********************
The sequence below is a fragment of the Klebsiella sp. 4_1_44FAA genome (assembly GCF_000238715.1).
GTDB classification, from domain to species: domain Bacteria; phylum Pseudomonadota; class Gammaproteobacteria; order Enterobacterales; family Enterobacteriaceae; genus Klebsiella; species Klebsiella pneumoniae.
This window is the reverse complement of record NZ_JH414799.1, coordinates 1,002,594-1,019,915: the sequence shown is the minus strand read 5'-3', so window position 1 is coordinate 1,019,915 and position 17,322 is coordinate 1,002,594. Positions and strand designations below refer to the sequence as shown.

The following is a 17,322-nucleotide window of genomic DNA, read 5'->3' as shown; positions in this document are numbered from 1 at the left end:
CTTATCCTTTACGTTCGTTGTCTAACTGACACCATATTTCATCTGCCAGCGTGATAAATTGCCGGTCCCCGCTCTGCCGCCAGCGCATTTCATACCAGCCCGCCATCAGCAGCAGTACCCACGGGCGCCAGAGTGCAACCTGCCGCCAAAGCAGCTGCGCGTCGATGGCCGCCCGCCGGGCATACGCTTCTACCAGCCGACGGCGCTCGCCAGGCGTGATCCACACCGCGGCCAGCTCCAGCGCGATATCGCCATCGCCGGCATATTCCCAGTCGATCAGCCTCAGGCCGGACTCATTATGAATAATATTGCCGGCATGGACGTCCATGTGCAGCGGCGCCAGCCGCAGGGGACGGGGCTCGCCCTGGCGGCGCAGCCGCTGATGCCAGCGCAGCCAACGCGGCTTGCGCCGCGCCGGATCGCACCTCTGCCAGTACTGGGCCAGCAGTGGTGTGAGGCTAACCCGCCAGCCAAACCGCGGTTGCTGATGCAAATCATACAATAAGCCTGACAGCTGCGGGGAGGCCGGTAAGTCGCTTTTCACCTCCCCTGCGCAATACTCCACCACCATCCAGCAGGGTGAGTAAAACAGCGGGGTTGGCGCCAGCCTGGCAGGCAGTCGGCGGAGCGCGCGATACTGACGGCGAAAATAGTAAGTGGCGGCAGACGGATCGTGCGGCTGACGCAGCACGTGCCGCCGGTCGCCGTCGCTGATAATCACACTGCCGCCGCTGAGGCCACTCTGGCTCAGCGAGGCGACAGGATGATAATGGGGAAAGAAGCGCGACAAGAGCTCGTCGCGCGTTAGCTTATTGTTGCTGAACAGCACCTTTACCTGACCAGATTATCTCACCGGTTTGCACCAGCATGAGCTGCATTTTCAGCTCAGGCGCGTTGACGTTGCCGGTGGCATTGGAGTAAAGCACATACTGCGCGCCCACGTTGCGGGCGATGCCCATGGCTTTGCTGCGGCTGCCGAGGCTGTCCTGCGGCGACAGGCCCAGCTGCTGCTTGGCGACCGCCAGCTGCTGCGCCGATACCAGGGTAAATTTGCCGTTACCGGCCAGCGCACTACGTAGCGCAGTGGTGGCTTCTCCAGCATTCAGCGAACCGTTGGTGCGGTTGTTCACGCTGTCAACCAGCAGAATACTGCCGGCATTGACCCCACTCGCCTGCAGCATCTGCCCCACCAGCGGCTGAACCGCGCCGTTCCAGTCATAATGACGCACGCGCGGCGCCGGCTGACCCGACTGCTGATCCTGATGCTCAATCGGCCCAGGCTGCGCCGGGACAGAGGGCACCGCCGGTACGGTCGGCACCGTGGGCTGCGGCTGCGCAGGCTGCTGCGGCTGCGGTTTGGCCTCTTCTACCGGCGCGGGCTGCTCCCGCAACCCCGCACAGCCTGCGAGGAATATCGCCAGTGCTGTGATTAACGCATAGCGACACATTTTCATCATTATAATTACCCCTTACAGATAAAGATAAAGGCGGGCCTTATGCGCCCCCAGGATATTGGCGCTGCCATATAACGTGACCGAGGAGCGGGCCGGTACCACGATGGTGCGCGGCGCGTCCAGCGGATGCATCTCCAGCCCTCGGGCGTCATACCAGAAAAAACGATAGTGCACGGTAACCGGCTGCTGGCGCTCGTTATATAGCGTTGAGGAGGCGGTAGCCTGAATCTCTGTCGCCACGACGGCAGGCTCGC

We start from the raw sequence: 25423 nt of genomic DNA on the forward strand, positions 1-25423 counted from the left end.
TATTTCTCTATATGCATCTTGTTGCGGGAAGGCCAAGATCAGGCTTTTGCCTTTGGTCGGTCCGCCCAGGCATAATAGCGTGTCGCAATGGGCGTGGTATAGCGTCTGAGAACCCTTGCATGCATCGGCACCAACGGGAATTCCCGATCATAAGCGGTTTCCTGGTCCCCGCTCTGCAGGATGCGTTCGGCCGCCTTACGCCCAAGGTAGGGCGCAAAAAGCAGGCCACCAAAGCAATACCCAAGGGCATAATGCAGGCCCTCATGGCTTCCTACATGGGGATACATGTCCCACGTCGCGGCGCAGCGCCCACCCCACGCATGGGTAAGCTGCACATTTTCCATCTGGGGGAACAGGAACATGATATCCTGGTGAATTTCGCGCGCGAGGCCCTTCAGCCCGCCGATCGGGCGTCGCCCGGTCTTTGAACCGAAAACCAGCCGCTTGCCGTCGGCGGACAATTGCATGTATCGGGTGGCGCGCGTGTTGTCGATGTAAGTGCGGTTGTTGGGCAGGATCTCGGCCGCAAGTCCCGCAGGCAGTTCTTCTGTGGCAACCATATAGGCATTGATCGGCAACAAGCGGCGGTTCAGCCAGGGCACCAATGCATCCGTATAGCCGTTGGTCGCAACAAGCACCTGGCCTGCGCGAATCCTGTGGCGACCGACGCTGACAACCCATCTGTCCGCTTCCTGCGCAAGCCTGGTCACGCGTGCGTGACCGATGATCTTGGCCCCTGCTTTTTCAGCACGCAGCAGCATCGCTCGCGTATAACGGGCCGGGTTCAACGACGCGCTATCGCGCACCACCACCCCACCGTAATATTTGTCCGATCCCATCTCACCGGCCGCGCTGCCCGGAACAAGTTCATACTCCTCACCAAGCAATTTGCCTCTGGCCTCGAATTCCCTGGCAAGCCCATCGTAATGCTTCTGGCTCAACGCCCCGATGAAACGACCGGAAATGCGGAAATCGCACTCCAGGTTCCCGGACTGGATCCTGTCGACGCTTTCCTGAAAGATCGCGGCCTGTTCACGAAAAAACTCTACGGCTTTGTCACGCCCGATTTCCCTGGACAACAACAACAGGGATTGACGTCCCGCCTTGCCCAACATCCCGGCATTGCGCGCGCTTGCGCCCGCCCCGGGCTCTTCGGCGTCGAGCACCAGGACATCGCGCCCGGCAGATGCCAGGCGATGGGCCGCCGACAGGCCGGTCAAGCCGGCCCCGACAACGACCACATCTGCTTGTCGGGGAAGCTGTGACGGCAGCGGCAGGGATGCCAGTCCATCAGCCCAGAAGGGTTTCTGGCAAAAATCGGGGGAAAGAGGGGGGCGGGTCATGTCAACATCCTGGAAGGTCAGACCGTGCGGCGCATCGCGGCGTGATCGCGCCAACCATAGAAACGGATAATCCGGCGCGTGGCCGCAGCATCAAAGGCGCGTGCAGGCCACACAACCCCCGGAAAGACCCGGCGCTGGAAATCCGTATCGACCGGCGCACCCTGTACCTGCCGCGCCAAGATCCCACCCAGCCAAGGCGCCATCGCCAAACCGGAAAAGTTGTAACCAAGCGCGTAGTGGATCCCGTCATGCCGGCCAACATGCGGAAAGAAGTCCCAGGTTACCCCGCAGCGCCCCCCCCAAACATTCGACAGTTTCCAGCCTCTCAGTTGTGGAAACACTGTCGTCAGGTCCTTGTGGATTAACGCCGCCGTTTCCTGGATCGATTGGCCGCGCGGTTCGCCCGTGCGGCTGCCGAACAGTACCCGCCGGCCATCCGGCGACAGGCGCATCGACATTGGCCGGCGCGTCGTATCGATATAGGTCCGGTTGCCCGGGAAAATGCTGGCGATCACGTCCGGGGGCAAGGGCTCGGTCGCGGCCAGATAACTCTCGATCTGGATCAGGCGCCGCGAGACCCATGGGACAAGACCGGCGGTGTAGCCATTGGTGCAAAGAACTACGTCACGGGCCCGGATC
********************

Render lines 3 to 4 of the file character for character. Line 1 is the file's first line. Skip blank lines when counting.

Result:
This window is the reverse complement of record NZ_JH414799.1, coordinates 1,002,594-1,019,915: the sequence shown is the minus strand read 5'-3', so window position 1 is coordinate 1,019,915 and position 17,322 is coordinate 1,002,594. Positions and strand designations below refer to the sequence as shown.

The following is a 17,322-nucleotide window of genomic DNA, read 5'->3' as shown; positions in this document are numbered from 1 at the left end: